Literary Devices In Dulce Et Decorum Est By Wilfred Owen

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In “Dulce et Decorum est,” Wilfred Owen employs many literary devices such as simile, imagery, and sound devices effectively to show the horror of the war. This poem reveals the hidden truths of the World War I, by uncovering the cruelties of what the soldiers faced. This poem is based on Owen’s wartime experience and what he witnessed on the combat field. The reader is introduced to the horror of war in the first stanza through the use of a strong simile. In line one, “Bent double, like old beggars under sacks,” the poet is comparing a soldier to a beggar. If you use your prior knowledge, you would know that a beggar is poor, without food, is in ragged clothing, and has to carry a bag filled with their possessions over his shoulder. …show more content…
The innocent soldiers are drained. Innocent soldiers are victim of the atrocities from the opposing side, for instance, the gas attack, which an innocent soldier died because he was unable to wear the mask on time. Owen was unable to forget about his agony. His experiences of war was not good. Owen expresses his own feelings to his poem by using the tone of irony to demonstrate that war is not sweet and honorable. The using of the literary devices effectively shows the horror of the war and the irony the poet intended to portray. In “Dulce et Decorum est,” Wilfred Owen employs many literary devices such as simile, imagery, and sound devices effectively to show the horror of the war. This poem reveals the hidden truths of the World War I, by uncovering the cruelties of what the soldiers faced. This poem is based on Owen’s wartime experience and what he witnessed on the combat …show more content…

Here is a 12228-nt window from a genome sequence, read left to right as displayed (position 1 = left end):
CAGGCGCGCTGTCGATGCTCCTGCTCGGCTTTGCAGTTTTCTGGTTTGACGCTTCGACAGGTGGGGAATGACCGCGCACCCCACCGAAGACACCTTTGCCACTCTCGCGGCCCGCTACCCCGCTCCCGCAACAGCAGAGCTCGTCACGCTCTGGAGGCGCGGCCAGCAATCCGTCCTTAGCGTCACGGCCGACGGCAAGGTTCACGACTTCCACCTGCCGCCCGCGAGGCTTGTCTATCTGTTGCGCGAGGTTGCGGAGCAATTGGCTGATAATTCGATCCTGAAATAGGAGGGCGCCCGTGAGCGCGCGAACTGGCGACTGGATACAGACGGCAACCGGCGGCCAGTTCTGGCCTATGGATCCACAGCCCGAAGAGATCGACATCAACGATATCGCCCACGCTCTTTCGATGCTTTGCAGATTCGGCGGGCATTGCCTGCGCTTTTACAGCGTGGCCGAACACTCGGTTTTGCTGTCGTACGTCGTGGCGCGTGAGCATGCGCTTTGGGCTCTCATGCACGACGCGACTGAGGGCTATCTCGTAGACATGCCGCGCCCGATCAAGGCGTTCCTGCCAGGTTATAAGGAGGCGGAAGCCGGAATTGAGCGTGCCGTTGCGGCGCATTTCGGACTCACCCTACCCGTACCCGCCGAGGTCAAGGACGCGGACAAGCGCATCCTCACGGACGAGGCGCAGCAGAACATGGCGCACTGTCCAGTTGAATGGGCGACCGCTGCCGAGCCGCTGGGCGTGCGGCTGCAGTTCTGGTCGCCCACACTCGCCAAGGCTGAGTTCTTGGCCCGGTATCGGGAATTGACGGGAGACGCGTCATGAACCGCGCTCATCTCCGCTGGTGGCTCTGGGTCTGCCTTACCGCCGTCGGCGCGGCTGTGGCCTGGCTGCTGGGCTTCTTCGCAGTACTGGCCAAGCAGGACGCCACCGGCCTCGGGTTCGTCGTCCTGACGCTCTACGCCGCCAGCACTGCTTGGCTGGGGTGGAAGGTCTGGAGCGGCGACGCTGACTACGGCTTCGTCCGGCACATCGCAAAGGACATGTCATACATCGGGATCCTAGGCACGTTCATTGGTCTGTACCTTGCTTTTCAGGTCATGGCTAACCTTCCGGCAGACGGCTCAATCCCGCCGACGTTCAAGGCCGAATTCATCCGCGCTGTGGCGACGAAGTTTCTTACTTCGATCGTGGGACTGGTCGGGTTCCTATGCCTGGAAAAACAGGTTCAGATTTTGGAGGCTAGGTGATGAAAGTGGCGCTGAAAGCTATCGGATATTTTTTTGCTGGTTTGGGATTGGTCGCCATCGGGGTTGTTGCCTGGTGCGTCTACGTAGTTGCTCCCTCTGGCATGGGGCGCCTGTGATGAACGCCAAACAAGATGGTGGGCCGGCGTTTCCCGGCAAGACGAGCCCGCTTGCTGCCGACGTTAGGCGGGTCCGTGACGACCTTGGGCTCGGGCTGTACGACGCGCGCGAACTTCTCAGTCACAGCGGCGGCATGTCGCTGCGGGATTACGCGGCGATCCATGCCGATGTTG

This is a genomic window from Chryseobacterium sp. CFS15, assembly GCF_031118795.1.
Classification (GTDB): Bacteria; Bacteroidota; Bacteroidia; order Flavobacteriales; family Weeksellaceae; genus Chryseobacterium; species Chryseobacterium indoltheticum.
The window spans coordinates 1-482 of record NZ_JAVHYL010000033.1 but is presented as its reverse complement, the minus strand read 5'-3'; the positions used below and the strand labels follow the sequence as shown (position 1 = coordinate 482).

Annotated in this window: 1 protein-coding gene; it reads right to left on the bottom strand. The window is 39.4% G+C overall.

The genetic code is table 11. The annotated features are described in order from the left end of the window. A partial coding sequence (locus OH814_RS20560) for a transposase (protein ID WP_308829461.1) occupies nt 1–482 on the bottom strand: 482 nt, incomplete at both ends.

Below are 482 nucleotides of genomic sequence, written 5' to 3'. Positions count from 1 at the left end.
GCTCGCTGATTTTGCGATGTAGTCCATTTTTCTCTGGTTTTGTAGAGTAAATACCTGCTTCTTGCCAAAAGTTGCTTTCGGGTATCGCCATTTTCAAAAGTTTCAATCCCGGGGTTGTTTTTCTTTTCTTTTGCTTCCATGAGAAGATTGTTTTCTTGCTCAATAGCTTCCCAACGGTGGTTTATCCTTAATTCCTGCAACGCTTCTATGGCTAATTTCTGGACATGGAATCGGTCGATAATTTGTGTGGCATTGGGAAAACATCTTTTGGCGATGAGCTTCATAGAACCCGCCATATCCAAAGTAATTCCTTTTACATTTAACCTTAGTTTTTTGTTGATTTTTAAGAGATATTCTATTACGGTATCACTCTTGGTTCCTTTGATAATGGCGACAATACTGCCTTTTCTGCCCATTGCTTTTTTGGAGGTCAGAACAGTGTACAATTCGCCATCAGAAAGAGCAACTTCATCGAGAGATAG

In stanza 1, there is a use of regular iambic pentameter, which reflects the restlessness but sad, routine nature of the horror of the soldier’s experiences. The iambic pentameter also mimics the heartbeat of the soldiers. Spondees in lines one, two, and five catches the reader’s attention along with line six, “blood-shot” and “all blind.” Double spondees are present in line nine to reflect the panic of the men. Caesura is present in the middle of line five and seven to convey the lurching, stumbling process of the soldiers. Stanza four is trimeter, which means there are additional beats to emphasize the horror. The last line, “Pro patria mori,” ends in trimester to contrast with the hollow emptiness. The use of onomatopoeia helps create the pace of this poem. In line four, the word, “trudge,” is used to emphasize the fact that the pace is extremely slow. In stanza two, “Gas! GAS!” creates excitement and highlights the speed, which suggests that there is some type of urgency into what is happening at that moment. Repetition in line six, “all” is used to emphasize that no one has escaped. The repetition of “Gas! GAS!” is to engage the readers into the awareness of the terror and horror. In lines fourteen and sixteen, “Drowning” is repeated to emphasize that it is impossible for the poet to forget about the men’s suffering. The use of sound devices in this poem reinforces the meaning of the poetry and the

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